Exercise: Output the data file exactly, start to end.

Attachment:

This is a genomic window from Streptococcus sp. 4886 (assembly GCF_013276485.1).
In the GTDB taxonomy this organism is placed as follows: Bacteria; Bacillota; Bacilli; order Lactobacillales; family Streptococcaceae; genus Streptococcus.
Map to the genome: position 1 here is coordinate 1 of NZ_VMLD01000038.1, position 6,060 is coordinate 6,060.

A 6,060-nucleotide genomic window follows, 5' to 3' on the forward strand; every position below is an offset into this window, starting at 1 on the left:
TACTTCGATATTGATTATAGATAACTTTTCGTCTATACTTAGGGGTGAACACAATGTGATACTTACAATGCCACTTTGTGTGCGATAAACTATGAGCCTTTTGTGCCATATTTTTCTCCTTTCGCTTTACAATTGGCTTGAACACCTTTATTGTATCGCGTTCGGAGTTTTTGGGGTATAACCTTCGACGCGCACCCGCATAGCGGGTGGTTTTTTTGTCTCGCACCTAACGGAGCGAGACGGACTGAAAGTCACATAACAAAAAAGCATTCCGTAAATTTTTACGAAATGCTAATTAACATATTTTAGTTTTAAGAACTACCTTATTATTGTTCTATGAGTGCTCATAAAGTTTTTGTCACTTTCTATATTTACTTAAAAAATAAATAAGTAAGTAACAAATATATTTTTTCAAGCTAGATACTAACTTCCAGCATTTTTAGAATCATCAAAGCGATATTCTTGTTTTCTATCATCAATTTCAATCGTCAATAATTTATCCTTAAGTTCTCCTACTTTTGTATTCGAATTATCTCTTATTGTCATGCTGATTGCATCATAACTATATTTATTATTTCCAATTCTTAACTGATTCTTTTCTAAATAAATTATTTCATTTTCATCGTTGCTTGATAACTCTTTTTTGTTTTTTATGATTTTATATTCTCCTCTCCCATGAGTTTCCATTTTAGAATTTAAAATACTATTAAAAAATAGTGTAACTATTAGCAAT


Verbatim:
This is a genomic window from Streptococcus sp. 4886 (assembly GCF_013276485.1).
In the GTDB taxonomy this organism is placed as follows: Bacteria; Bacillota; Bacilli; order Lactobacillales; family Streptococcaceae; genus Streptococcus.
Map to the genome: position 1 here is coordinate 1 of NZ_VMLD01000038.1, position 6,060 is coordinate 6,060.

A 6,060-nucleotide genomic window follows, 5' to 3' on the forward strand; every position below is an offset into this window, starting at 1 on the left:
TACTTCGATATTGATTATAGATAACTTTTCGTCTATACTTAGGGGTGAACACAATGTGATACTTACAATGCCACTTTGTGTGCGATAAACTATGAGCCTTTTGTGCCATATTTTTCTCCTTTCGCTTTACAATTGGCTTGAACACCTTTATTGTATCGCGTTCGGAGTTTTTGGGGTATAACCTTCGACGCGCACCCGCATAGCGGGTGGTTTTTTTGTCTCGCACCTAACGGAGCGAGACGGACTGAAAGTCACATAACAAAAAAGCATTCCGTAAATTTTTACGAAATGCTAATTAACATATTTTAGTTTTAAGAACTACCTTATTATTGTTCTATGAGTGCTCATAAAGTTTTTGTCACTTTCTATATTTACTTAAAAAATAAATAAGTAAGTAACAAATATATTTTTTCAAGCTAGATACTAACTTCCAGCATTTTTAGAATCATCAAAGCGATATTCTTGTTTTCTATCATCAATTTCAATCGTCAATAATTTATCCTTAAGTTCTCCTACTTTTGTATTCGAATTATCTCTTATTGTCATGCTGATTGCATCATAACTATATTTATTATTTCCAATTCTTAACTGATTCTTTTCTAAATAAATTATTTCATTTTCATCGTTGCTTGATAACTCTTTTTTGTTTTTTATGATTTTATATTCTCCTCTCCCATGAGTTTCCATTTTAGAATTTAAAATACTATTAAAAAATAGTGTAACTATTAGCAAT